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France would consider sending troops to Ukraine if asked, Macron says

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Macron (right) with Ukrainian President Zelensky in February

France would consider sending troops to Ukraine if Russian forces break through front lines, French President Emmanuel Macron said on Thursday, warning that wariness among his European partners would only encourage Russia to press on.

Macron triggered mixed reactions in February when he said that the issue of sending Western troops to Ukraine should not be ruled out for the future, even though he recognized that there is currently no consensus for such a move.

“We have undoubtedly been too hesitant by defining the limits of our action to someone who no longer has any and who is the aggressor,” Macron said in a new interview with British newspaper The Economist.

In the interview, Macron doubled down on his comments from February, insisting that they’re not simply empty words.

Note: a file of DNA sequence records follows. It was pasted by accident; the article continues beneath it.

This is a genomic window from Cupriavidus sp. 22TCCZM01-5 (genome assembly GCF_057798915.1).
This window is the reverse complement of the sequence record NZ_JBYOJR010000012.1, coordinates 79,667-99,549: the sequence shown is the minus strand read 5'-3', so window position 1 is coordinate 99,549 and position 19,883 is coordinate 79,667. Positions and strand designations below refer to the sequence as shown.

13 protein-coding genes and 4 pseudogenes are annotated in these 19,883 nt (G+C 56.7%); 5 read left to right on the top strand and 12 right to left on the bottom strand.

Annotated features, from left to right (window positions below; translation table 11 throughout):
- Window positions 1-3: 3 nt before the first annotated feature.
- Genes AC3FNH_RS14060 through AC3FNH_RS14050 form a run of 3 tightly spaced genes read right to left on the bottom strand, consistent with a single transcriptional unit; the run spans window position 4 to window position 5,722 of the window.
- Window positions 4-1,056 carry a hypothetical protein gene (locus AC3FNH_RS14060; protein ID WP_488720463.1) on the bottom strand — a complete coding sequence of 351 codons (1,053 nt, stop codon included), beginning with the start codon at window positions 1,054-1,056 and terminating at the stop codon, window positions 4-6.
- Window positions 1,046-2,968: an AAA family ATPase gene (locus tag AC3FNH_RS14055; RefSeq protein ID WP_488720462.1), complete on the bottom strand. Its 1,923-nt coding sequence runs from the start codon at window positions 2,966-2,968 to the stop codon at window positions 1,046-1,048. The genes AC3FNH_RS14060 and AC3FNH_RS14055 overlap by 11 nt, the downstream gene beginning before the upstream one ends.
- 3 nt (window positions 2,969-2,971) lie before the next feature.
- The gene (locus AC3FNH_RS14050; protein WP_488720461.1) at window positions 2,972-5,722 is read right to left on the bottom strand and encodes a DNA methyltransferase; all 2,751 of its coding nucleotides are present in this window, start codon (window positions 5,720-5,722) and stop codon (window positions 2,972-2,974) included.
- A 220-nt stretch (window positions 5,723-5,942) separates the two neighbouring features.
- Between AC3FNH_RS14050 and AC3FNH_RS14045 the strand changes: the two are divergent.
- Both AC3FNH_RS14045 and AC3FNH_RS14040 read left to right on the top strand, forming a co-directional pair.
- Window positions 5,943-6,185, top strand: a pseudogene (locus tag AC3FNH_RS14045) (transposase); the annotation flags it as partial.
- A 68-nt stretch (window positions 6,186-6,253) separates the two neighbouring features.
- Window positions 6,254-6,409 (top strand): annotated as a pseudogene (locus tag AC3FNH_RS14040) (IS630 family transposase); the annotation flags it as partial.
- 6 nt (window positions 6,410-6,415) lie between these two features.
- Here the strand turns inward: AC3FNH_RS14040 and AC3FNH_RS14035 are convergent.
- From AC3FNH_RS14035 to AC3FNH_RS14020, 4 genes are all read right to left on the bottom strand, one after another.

“If the Russians were to break through the front lines, if there were a Ukrainian request, which is not the case today, we would legitimately have to ask ourselves this question,” he said, noting that French troops were sent to African countries when their leaders asked for help.

Macron also urged his European allies to “get ready” to protect itself because it can’t always count on support from the U.S., where presidential candidate Donald Trump is questioning the need to protect NATO members who don’t spend enough.

As part of a new framework for European defense, Macron suggested bringing in non-EU countries like Britain and Norway, according to The Economist. He also signaled his willingness to discuss extending the protection afforded by France’s nuclear weapons to other European countries.

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